Former HUD secretary Julian Castro and former congressman Beto O'Rourke of Texas address each other as Sen. Cory Booker of New Jersey and Sen. Elizabeth Warren of Massachusetts look on during the first Democratic primary debate on Wednesday. (Jim Watson/AFP/Getty Images)

Immigration dominated the first Democratic debate of the 2020 White House race as the candidates staked out concrete policy proposals on the border crisis, their discussion charged with emotion in the wake of a widely circulated photo of a father and daughter who drowned trying to cross the Rio Grande.

Several of the 10 presidential contenders onstage Wednesday addressed the Miami audience with statements in Spanish, and immigration topics triggered some of the most contentious exchanges of the evening.

Julián Castro, a former secretary of housing and urban development, has been the first Democrat to offer a detailed immigration plan, and he immediately challenged rival candidates to endorse its boldest idea: repealing the legal code that makes crossing the border illegally a federal offense.

Castro said he would get rid of Section 1325 of the Immigration and Nationality Act “to go back to the way we used to treat this — when somebody comes across the border, not to criminalize desperation, but to treat that as a civil violation.”

With President Trump vowing to deport millions and fast-track hundreds of miles of “border wall,” immigration enforcement probably will remain a central theme of the 2020 campaign, and Castro’s call to diminish border enforcement sent the Democrats to the opposite extreme of the president’s approach.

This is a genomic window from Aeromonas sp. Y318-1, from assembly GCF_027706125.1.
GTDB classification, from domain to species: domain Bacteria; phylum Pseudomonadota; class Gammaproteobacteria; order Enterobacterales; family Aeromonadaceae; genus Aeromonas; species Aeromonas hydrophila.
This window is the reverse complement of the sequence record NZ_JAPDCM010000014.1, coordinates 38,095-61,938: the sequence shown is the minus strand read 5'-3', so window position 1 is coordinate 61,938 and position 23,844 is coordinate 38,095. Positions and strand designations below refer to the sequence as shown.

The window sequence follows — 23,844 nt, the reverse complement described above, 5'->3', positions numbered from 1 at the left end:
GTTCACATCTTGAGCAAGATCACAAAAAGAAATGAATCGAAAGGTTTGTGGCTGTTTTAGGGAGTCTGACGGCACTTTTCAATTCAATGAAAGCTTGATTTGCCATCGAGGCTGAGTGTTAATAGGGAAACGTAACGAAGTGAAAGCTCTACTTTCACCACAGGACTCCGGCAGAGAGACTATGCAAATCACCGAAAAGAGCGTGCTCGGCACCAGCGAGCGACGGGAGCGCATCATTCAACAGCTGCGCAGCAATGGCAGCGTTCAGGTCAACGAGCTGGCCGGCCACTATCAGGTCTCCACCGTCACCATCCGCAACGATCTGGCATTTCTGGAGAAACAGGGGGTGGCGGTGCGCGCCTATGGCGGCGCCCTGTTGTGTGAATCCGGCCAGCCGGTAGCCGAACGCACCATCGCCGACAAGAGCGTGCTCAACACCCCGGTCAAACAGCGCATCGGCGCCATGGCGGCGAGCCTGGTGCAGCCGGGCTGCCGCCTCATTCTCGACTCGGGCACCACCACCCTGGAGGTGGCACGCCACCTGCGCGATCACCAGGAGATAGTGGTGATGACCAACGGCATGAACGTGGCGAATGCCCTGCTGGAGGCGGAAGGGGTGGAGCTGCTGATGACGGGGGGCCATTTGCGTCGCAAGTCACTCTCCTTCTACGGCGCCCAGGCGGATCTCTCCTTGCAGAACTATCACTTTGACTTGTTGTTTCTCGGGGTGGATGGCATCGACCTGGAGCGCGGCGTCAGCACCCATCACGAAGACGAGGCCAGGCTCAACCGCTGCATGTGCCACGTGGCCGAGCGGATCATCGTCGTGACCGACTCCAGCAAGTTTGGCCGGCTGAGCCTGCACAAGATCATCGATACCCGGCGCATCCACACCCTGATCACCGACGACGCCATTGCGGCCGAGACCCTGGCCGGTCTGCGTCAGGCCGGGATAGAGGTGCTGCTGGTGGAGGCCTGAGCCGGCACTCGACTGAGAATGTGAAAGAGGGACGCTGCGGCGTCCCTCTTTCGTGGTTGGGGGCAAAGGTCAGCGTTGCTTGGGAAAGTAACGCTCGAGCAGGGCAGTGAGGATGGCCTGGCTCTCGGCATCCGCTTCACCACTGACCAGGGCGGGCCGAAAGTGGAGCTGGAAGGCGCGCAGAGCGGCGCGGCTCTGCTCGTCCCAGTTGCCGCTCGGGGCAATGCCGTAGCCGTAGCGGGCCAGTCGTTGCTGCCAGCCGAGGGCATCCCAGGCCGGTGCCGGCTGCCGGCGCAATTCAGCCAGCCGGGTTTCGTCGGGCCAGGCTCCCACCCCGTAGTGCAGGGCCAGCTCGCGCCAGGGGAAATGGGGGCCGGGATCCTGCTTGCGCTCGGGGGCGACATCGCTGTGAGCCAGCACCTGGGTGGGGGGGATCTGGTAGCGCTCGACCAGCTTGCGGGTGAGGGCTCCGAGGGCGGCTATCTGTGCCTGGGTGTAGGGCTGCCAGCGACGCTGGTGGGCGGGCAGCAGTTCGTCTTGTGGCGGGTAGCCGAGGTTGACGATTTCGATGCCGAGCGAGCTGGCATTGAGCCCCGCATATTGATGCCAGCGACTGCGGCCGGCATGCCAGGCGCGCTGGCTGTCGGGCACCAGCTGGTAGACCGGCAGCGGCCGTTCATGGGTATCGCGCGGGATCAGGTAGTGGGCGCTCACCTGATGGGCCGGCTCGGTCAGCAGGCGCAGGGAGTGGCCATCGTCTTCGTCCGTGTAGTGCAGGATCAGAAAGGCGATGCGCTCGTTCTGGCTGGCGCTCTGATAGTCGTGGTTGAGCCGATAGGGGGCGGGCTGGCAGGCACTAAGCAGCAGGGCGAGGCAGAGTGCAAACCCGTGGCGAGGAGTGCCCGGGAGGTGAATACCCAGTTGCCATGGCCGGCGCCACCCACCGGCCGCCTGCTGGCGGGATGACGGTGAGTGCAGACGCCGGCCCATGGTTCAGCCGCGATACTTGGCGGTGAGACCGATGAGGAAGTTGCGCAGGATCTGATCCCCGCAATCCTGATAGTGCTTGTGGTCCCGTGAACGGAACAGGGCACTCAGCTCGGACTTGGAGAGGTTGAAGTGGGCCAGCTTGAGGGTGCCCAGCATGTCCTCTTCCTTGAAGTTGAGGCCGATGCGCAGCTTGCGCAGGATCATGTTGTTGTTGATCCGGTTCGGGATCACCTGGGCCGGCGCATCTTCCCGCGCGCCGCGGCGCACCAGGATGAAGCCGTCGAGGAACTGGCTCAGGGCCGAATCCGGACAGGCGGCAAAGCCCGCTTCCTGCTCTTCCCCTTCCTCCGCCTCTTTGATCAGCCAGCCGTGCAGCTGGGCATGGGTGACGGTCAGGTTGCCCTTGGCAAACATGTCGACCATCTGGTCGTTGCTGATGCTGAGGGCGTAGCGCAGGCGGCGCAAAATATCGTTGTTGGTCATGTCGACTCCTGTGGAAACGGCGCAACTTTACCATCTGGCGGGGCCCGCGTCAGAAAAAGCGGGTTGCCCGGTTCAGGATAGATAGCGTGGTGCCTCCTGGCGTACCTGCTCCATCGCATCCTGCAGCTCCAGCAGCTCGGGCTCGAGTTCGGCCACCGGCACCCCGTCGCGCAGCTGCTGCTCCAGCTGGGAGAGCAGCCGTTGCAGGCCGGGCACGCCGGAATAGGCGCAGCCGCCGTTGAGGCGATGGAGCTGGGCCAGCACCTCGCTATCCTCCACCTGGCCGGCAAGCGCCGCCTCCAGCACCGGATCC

“I will make sure that, number one, we end the ICE policies and the customs and border policies that are violating the human rights,” said Sen. Cory Booker of New Jersey. “When people come to this country, they do not leave their human rights at the border.”

When former congressman Beto O’Rourke of Texas was asked — in Spanish — what he would do, Castro cut him off and criticized him for defending “criminalization” of those who cross illegally.

“We would not detain any family fleeing violence,” O’Rourke said, appearing to seek a middle ground at a time when unauthorized migration is at a 13-year high, with more than 144,000 arrests along the border in May.

Most of the candidates said they would not separate families, and appeared to endorse the practice Trump bemoans as “catch and release” that frees border-crossers from custody to await a court hearing that may be months or years into the future. Homeland Security officials blame the practice for fueling an unprecedented surge of families and children traveling alone.

Castro also said he would eliminate Trump-era immigration policies including “metering,” which he blamed for the drowning deaths of the Salvadoran father and 23-month-old girl in the photo.

“That image of Oscar and his daughter, Valeria, is heartbreaking,” he said, adding: “It should spur us to action.”

Metering is the practice of limiting the number of people allowed to approach U.S. border crossings to apply for asylum. Customs and Border Protection officials implemented the practice widely when the number of asylum seekers surged last year, insisting that U.S. border officers are too busy with their standard tasks — inspecting cars, cargo and passports — to process unlimited numbers of asylum claims each day.

With tens of thousands of Central America migrants waiting on the Mexican side to cross, it may be months before they are allowed to start the process. But U.S. officials say it is unrealistic to expect CBP officers to provide on-demand asylum processing at a time when so many are arriving to the border and agents are stretched thin.

Castro said he would also eliminate the “Remain in Mexico” policy that requires a growing number of asylum seekers to wait outside the United States while their claims are processed. Homeland Security officials say the program is necessary because too many migrants are filing meritless asylum claims to avoid detention and deportation.

Several candidates denounced the Trump administration for separating migrant families, but since the end of the “Zero Tolerance” crackdown last June, U.S. officials say they have done so only in rare instances when they determine that there is a safety or health risk to the child, or that the adult was not the child’s parent.